It's a local dairy. It's a nice old piece of original...
It's obviously not reproduction,
it's a piece of original advertising.
Good spot, Wayne.
But where is your expert?
Do you know, there are times in your life
when you feel totally superfluous, and this is one of them.
I've suddenly realised that I'm in the Wayne Hemingway show.
Indeed. With no ticket price on the poster, Wayne is back with Andy.
I think we can probably come up with some sort of a deal on that.
I think that's coming down a bit too much.
I was thinking I might get away with 35 for you.
Split it, 30?
-Go on, then.
He's good at this. Wayne has got the sledge and the poster for £38.
I think he even enjoyed his antique shop experience.
Paul and John are heading 20 miles west from Evesham
They are headed to the Royal Pigeon Racing Association
to discover how the humble pigeon helps the Allies
win the Second World War.
# Pigeons in flight. #
-Are you ready for the second line?
-Hit me with it.
# I want to see you tonight. #
That's all I'm giving you at the moment.
The peak could be too much for me.
Perhaps we could squeeze in some more singing later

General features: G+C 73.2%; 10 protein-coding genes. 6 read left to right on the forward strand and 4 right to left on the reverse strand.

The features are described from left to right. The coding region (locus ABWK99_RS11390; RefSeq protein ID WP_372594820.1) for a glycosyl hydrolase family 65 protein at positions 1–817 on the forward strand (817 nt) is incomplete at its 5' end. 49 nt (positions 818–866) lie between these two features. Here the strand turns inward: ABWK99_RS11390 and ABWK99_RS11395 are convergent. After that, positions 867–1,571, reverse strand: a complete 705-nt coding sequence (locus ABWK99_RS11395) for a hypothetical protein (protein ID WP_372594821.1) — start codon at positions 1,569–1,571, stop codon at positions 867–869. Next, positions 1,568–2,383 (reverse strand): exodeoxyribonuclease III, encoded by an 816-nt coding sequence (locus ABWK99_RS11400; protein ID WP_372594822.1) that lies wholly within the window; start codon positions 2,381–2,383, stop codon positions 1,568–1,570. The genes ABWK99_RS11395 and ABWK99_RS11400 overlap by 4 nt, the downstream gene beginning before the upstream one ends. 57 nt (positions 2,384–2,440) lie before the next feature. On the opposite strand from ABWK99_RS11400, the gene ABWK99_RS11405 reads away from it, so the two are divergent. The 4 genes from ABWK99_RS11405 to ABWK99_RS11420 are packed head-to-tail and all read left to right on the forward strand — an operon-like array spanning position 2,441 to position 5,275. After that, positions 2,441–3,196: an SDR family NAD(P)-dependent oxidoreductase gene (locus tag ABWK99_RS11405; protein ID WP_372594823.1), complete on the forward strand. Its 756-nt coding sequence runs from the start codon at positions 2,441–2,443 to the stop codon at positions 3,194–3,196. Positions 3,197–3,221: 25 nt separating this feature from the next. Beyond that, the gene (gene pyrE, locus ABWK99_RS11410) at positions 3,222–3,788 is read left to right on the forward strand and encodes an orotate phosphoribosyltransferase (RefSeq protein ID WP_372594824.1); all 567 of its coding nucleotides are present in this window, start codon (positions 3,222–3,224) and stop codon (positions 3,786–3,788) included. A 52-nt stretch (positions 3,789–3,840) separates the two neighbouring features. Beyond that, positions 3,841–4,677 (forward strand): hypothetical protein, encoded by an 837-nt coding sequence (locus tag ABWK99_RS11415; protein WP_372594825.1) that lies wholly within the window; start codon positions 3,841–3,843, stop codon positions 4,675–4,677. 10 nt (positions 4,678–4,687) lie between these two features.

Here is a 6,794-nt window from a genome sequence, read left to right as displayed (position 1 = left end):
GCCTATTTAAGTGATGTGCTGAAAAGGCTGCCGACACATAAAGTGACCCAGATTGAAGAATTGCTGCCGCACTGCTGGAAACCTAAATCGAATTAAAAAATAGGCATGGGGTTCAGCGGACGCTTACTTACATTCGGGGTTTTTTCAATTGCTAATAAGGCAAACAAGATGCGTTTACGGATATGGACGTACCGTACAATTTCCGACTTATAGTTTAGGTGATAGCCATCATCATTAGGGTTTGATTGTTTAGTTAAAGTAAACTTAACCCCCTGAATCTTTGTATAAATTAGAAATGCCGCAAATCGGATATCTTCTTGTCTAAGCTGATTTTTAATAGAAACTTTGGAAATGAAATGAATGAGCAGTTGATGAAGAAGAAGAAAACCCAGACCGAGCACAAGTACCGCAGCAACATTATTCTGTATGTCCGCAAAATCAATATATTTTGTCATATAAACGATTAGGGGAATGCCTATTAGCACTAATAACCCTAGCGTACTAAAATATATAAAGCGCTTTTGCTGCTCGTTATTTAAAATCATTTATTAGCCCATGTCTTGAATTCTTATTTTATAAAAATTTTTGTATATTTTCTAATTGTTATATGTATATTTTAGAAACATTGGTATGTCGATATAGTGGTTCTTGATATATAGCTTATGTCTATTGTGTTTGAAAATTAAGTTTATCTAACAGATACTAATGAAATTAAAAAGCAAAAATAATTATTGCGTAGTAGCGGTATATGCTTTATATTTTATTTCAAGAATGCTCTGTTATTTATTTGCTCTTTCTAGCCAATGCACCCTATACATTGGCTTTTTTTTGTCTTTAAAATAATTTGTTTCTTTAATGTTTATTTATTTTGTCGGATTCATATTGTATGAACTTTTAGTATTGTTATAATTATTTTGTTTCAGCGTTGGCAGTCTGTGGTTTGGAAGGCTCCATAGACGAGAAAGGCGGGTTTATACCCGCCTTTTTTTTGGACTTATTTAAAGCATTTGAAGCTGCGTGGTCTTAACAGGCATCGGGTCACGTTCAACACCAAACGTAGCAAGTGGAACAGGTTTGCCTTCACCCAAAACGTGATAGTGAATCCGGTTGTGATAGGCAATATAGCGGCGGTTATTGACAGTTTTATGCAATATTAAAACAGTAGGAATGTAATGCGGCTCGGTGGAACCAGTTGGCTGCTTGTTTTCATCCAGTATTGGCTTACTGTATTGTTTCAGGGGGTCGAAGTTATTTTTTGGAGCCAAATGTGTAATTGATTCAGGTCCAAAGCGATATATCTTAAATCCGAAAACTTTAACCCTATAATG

as here to tell us about our oldest domesticated bird is Stewart Wardrop.
The first thing that strikes me, Stewart, is the sound of the cooing.
It's very restful.
It is indeed, yes. Behind you is a loft with almost 600 racing pigeons.
Man's relationship with the pigeon goes back centuries.
The ancient Egyptians and Romans used pigeons for relaying messages.
Wellington's army used them at Waterloo.
And Reuters news agency couldn't have started without the pigeon's
famous homing instinct.
There are various theories on their homing instinct.
Whether it's the sun, the Earth's magnetic fields, or even their
sense of smell, it's helped pigeons travel over thousands of miles.
-Stewart, you say they've got a homing instinct.
Does this diminish when they become teenagers?
-Do you know what I mean?
When they go off on their own.
-And then realise they can't cope and come back.
-Yes, they do.
When you are training pigeons, the first time you let them out,
some of them, when you take them three or four miles
and train them, some of them come straight back.
But some of them are like naughty teenagers.
They'll go off and they won't come back for a number of days.
It was in wartime that pigeons became unlikely heroes.
In the First World War, they had cameras strapped to them and
were used for reconnaissance before the aeroplane took over that role.
By the Second World War,
they were considered essential to the war effort.
This is a call up paper.
-This is the National Pigeon Service.
There were a quarter of a million pigeons called up
in the Second World War to serve with all the Allied forces,
you know, supporting the troops.
So these are private individuals, they've got a few
pigeons in their loft or whatever,
and the government writes to them saying,
-"We're calling up your birds for National Service."
-That's it, yeah.